Sickle cell disease (SCD) is a major healthcare and societal problem that affects millions of people worldwide. Sickle cell pain is the hallmark feature of SCD and includes manageable and unmanageable persistent pain that affects every aspect of an individual's life. Most of the research on pain in SCD has focused on children with acute vaso-occlusive episodes. Consequently, significant gaps exist in our knowledge of the occurrence and characteristics of manageable and unmanageable persistent pain in adults with SCD.
The specific aims of this study in a sample of adults with SCD were to: 1) determine the occurrence of persistent SCD pain and compare those with manageable and unmanageable persistent SCD pain on demographic and clinical characteristics, as well as, pain-related measures; 2) compare those with manageable and unmanageable persistent SCD pain on coping strategies; and 3) determine which factors influence quality of life (QOL) in these patients.
One hundred and three patients who were ≥18 years with SCD completed questionnaires on demographic, clinical, and pain characteristics, as well as, the Pain Catastrophizing Scale (PCS), the Duke Religious Index (DRI), and the Medical Outcomes Study Short-Form (SF-36). Patients were divided into those with manageable (average pain intensity ≤5) and unmanageable pain (average pain intensity >5) based on established cutpoints. Final analyses were done on 94 patients.
Seventy percent of patients had manageable pain and 30% had unmanageable pain. Patients with unmanageable pain reported higher ratings for all of the items on the Pain Quality Assessment Scale (PQAS); were more likely to be taking only a short-acting opioid; reported less relief from analgesic medications, and reported significantly lower SF-36 scores. Significant negative correlations were found between pain catastrophizing and religiosity/spirituality, and physical and mental health. Several variables were found to have an influence on QOL. These findings suggest that persistent pain in adults with SCD is a significant problem. More research needs to evaluate how adults with SCD cope with persistent pain and its impact on their QOL.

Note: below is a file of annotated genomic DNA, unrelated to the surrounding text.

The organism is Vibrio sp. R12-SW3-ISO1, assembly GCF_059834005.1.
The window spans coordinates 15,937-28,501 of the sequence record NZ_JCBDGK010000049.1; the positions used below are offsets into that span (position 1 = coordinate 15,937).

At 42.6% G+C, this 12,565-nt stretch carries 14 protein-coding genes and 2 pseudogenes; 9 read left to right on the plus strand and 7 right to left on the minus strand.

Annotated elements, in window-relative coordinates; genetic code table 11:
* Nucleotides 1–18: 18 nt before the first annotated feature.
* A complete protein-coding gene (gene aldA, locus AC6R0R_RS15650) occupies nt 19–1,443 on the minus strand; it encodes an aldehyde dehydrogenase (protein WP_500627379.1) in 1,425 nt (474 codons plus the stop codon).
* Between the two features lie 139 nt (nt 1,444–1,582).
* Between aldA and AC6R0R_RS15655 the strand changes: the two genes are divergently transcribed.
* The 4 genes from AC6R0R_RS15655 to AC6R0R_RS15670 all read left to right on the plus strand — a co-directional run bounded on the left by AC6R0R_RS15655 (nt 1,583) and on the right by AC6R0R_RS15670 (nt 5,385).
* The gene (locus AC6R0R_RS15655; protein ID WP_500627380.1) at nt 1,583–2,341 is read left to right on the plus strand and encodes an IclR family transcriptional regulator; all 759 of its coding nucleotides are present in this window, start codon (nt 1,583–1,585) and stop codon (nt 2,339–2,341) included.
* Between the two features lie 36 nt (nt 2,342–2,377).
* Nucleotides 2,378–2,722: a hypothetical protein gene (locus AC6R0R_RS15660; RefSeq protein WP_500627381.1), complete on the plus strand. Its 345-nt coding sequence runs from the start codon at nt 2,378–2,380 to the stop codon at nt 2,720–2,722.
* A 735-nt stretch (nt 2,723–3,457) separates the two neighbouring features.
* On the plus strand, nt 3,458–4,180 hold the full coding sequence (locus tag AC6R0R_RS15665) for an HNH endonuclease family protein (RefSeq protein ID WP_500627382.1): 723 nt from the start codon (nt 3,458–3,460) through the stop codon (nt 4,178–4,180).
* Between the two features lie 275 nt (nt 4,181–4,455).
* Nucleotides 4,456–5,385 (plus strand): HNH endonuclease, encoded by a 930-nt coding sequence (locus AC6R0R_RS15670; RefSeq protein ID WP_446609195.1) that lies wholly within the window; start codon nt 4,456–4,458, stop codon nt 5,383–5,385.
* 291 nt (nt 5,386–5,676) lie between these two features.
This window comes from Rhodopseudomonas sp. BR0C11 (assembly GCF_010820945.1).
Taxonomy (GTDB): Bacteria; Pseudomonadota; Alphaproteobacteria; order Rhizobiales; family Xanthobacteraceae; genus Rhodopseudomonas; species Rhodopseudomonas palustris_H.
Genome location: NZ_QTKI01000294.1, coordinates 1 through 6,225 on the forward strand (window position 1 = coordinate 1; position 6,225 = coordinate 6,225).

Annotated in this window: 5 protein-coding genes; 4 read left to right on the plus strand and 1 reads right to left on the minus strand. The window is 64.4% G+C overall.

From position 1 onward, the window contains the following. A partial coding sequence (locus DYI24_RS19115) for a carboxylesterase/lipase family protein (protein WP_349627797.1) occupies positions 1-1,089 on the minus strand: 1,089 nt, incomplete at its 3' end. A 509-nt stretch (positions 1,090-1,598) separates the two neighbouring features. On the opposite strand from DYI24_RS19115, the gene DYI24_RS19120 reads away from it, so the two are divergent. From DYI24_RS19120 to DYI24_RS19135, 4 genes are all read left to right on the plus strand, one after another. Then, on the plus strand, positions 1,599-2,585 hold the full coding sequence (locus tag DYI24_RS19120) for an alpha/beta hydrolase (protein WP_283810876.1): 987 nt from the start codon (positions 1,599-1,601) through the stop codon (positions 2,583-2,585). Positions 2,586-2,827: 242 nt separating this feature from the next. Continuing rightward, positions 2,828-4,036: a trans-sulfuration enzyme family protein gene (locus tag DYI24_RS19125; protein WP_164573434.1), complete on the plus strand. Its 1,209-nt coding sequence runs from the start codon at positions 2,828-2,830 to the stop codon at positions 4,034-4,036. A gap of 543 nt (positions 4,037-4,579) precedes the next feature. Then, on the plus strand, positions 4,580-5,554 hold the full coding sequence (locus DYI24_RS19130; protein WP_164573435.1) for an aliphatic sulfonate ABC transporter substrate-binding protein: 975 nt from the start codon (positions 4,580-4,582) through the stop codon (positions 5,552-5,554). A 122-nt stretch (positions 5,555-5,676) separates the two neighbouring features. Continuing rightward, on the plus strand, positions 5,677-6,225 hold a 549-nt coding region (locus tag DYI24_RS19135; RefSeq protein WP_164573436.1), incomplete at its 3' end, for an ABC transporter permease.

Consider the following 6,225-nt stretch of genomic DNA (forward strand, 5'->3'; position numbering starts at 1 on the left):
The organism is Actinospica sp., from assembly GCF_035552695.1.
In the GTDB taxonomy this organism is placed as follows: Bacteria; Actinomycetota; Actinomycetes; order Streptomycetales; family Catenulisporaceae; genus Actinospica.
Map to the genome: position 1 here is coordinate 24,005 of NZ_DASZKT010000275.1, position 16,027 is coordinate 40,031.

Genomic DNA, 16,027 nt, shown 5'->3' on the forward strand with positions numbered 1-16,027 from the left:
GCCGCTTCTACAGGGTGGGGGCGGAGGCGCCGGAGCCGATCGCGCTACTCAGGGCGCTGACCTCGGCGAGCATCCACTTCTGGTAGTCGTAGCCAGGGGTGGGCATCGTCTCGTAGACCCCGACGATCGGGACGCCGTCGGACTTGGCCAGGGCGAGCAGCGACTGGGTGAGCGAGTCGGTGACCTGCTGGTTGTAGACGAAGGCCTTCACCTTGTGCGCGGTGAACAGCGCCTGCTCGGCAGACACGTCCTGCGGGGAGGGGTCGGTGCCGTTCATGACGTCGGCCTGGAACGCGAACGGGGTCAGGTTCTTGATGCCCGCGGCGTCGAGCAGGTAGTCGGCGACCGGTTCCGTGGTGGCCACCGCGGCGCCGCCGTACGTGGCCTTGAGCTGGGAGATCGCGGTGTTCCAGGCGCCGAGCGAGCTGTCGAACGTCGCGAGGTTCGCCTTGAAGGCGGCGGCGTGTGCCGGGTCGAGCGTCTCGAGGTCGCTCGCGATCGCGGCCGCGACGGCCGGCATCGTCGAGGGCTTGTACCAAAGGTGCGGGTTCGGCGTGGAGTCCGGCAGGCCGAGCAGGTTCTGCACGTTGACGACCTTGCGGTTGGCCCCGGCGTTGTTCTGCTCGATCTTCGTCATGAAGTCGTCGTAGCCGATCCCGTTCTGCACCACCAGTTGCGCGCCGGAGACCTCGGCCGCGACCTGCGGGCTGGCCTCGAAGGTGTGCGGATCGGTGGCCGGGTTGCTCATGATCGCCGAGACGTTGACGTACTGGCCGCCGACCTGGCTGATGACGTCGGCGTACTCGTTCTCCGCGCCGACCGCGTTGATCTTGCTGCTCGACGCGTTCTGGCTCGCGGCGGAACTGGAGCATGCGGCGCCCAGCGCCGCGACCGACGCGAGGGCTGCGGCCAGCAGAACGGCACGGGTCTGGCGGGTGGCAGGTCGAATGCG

|Commitee:||Humphreys, Janice, Stotts, Nancy A., Treadwell, Marsha J.|
|School:||University of California, San Francisco|
|School Location:||United States -- California|
|Source:||DAI-B 74/11(E), Dissertation Abstracts International|
|Subjects:||Nursing, Epidemiology, Health care management|
|Keywords:||Chronic pain, Pain management, Persistent pain, Sickle cell disease|
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